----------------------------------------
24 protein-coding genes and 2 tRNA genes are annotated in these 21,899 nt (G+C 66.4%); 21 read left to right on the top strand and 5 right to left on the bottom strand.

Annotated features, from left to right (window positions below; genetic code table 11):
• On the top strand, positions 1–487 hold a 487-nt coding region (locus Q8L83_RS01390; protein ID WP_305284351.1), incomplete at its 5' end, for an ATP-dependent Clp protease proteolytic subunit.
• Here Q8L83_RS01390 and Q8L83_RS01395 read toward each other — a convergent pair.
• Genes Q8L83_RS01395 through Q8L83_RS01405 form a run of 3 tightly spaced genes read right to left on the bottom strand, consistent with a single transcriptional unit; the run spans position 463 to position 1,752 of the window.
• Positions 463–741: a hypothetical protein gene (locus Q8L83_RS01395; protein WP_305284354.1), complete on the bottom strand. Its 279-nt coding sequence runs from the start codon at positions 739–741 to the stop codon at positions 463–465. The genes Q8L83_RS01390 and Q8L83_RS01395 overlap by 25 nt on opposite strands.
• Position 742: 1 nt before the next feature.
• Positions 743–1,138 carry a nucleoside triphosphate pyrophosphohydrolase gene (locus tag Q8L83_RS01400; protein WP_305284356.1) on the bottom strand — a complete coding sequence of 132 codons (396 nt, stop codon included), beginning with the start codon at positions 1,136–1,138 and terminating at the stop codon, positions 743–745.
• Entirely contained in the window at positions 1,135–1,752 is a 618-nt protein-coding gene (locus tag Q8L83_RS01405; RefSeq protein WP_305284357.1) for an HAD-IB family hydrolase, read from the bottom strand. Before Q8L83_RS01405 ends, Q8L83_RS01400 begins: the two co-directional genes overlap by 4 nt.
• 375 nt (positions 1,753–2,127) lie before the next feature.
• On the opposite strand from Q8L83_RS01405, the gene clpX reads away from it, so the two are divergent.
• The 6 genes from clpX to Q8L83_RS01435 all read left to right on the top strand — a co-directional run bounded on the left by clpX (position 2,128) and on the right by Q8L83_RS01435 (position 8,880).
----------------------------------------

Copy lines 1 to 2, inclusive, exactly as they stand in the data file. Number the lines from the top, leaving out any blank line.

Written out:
24 protein-coding genes and 2 tRNA genes are annotated in these 21,899 nt (G+C 66.4%); 21 read left to right on the top strand and 5 right to left on the bottom strand.

Annotated features, from left to right (window positions below; genetic code table 11):